Is your olive oil fake? Many olive oils on the market are fake. Due to rampant olive oil fraud, it’s very difficult to find real olive oil.
Olive oil is one of my favorite fats to use in my recipes. From pesto to salads and hummus to pasta, olive oil adds a delicious flavor that that you can use in a wide variety of recipes. In this post, I’ll show you how to spot the fakes and how to find real organic olive oil.
Is Your Olive Oil Fake?
Italians and Olive Oil
The first time I visited Italy was in 2006. I went with my mother and sister to Tuscany for the vacation of a lifetime. We spent 7 days in Montepulciano, a medieval and Renaissance hill town.
People in Italy are extremely passionate about their food. They’re constantly trying to feed you, saying, “Mangia! Mangia!” (“Eat! Eat!”) My mom joked, “We didn’t have a hunger pang the whole trip!”
We took Italian cooking classes at our bed and breakfast, going truffle hunting and wine tasting, and of course, eating lots of delicious Italian food.
Chris, the owner of the bed and breakfast, moved to Italy with his wife and two children to open the bed and breakfast and teach cooking classes. When his oldest son enrolled in the local Italian kindergarten, they went to a open house at the school.
Chris said that the Italians spent 2 of the 3 hours at the school open house discussing the food the children would be eating. He said the Q & A went on and on… “What olive oil do you use for the lunches? Which farm does the olive oil come from? Who is pressing the olive oil — does it happen at the farm?”
We all laughed at the notion of food-obsessed Italians grilling the school administrators about every detail of the school lunch.
It wasn’t until later that I realized that the reason the Italians are so finicky about the olive oil their children are eating is because olive oil fraud is rampant in Italy.
Olive Oil Fraud: How Olive Oil is Adulterated
According to the New Yorker magazine:
“In 1997 and 1998, olive oil was the most adulterated agricultural product in the European Union, prompting the E.U.’s anti-fraud office to establish an olive-oil task force. (Profits were comparable to cocaine trafficking, with none of the risks,’ one investigator told me.)”
Many brands cut extra-virgin olive oil with low-grade “lampante” oil which is oxidized, or rancid. Extra virgin olive oil, by definition, contains no more than 0.8% free acidity. (Lampante refers to the fact that this cheaper olive oil was used for lamps.)
According to the New Yorker:
“(In olive oil, free acidity is an indicator of decomposition.) Virgin oil, the next grade lower, must have free acidity of no more than two per cent. Oil that has a greater percentage of free acidity is classified as lampante.”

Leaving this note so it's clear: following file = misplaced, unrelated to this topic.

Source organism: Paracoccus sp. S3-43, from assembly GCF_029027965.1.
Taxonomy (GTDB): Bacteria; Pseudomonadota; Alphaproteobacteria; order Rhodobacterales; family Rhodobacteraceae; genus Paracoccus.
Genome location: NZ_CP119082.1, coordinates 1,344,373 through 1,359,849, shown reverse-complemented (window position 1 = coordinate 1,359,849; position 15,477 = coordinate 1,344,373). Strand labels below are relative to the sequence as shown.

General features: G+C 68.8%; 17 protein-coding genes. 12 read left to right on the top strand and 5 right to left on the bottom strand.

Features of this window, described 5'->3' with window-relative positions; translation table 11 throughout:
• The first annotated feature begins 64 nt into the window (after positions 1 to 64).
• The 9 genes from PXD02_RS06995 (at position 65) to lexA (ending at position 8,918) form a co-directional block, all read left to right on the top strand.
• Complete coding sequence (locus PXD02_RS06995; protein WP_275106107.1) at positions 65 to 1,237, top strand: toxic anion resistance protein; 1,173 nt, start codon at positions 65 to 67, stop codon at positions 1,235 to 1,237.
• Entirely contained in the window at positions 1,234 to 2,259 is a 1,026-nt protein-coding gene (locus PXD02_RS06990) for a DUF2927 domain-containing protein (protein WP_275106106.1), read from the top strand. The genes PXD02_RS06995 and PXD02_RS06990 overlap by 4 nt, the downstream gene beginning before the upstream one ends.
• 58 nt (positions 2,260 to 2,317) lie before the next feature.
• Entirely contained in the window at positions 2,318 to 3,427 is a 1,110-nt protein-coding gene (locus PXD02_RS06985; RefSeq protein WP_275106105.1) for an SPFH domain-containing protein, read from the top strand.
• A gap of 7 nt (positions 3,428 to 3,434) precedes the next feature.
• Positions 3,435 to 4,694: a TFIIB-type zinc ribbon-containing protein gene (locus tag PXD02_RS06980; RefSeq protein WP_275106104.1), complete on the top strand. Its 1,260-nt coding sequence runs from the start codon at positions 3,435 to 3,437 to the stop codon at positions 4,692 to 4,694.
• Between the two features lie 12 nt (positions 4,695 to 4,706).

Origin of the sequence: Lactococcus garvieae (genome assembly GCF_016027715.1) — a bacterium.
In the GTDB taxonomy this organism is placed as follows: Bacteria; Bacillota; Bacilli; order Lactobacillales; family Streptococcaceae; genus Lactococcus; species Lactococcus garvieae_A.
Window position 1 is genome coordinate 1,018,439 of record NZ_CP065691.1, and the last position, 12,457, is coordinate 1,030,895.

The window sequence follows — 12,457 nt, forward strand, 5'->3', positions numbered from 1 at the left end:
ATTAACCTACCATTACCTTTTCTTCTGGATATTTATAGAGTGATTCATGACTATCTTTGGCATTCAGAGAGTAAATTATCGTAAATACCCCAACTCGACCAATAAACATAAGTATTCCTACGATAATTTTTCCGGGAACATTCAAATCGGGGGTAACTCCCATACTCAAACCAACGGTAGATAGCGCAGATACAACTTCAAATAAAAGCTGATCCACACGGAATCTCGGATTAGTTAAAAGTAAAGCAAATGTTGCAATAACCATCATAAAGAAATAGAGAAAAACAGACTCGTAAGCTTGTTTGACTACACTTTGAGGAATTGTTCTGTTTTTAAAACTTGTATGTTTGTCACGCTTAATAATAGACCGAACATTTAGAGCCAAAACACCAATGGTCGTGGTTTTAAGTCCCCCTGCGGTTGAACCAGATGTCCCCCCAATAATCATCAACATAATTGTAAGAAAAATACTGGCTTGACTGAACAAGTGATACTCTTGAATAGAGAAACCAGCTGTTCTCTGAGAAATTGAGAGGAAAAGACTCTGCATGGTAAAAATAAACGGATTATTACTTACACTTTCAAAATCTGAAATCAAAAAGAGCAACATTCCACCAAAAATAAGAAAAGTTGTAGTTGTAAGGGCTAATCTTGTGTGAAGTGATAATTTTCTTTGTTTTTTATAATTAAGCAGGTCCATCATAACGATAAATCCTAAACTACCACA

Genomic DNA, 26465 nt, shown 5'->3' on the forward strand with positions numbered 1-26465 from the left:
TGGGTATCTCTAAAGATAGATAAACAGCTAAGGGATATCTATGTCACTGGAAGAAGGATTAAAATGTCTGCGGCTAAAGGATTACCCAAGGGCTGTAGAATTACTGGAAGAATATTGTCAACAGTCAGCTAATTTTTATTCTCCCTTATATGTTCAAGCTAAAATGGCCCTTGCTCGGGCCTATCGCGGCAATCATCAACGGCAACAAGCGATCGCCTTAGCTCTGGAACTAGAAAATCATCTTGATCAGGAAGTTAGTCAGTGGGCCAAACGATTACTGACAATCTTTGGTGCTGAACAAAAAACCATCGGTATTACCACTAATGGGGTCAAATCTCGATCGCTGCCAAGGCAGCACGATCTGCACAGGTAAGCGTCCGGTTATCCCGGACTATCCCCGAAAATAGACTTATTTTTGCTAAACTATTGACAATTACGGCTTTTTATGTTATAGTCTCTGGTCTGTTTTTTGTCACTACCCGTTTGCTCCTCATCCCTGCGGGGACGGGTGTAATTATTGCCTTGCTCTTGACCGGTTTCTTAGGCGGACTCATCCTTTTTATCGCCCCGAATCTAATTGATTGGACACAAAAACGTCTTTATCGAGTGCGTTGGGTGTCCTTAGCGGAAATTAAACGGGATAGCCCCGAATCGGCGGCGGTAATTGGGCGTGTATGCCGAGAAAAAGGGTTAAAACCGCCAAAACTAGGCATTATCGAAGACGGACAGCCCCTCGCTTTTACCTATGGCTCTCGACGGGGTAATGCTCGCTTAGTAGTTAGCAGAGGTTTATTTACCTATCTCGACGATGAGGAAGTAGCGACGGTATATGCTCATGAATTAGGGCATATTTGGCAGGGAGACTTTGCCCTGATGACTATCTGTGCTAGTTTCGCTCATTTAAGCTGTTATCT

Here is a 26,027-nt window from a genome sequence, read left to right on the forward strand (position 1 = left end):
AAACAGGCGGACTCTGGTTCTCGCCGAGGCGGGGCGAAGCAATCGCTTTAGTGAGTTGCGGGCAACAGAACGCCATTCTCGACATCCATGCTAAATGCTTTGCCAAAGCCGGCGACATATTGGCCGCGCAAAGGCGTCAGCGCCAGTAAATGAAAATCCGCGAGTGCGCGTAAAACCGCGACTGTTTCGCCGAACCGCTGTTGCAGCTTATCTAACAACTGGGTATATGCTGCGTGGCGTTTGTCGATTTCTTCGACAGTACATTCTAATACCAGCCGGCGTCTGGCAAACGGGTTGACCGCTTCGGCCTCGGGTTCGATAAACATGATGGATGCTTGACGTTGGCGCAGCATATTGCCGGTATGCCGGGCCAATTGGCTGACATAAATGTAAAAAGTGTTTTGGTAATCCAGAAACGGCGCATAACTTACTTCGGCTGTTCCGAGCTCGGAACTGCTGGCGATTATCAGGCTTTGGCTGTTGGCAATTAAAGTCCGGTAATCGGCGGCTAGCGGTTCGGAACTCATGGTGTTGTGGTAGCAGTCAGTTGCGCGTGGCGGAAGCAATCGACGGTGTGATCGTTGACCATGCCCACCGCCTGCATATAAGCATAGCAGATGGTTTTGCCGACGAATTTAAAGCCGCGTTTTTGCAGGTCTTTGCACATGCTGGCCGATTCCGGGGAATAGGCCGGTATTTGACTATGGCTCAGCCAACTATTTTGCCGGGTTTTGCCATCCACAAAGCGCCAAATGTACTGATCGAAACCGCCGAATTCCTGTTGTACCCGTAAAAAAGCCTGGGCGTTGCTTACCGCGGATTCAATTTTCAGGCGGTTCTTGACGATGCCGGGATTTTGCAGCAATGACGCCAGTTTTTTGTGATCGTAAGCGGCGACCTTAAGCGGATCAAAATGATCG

Many brands also cut the extra virgin olive oil with cheaper oils, such as hazelnut oil. Olive oil can also be cut with canola oil or soybean oil, which not only makes the olive oil not organic, but increases the chance that GMO ingredients went into making the olive oil. (Source: ABC News)
Some olive oils contain artificial coloring to make it look like the olive oil we see on TV, which makes it definitely not organic. True organic olive oil uses no chemicals in the production process, and will reflect the natural color of the olives from which it was pressed. (Source: NPR)
Why Organic Olive Oil?
Does it really make a difference if you use organic extra-virgin olive oil vs. non-organic? Does it matter which brand you use?
Obviously you want organic olive oil because it contains no pesticides or herbicides, or GMO ingredients.
In addition, a real organic extra-virgin olive oil contains polyphenols, which are antioxidants. Organic extra-virgin olive oil contains the highest amounts of polyphenols. Obviously an olive oil that is cut with cheaper oils will contain a much lower amount of these antioxidants.
What Makes Olive Oil Organic?
An organic olive oil uses organic olives. Further, real organic olive oil is made by pressing olives and processing them without chemicals or artificial colors.
An organic olive oil will not be altered by heat, deodorizers, or the addition of cheaper oils (Sources: The Chronicle Herald and NPR).
How to Know if Your Organic Olive Oil is Real
Is your olive oil fake? Bottom line: You need to know your producer. This is why those Italian parents at the kindergarten open house wanted to know which farm the olives came from, and how they were processed and by whom.
Real organic olive oil comes from companies that are willing to talk about their process. Many big brands don’t talk about their process in depth or talk about where they get their olives.
Here’s another tip to help you find real organic olive oil: Never buy oil in a clear bottle. According to The Guardian, olive oil that is sold in clear bottles goes bad faster than those in colored bottles due to oxidation. Plastic and tin bottles are also candidates for toxins and contamination. If it’s real, the organic olive oil will come in a colored glass bottle.
Where to Find Real Olive Oil
Because of the rampant olive oil fraud, I only use olive oil from brands I trust. In my kitchen, I use Burroughs Family Farm organic olive oil because I know the farmers personally and I trust them.
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Photo credits: Burroughs Family Farm organic olive oil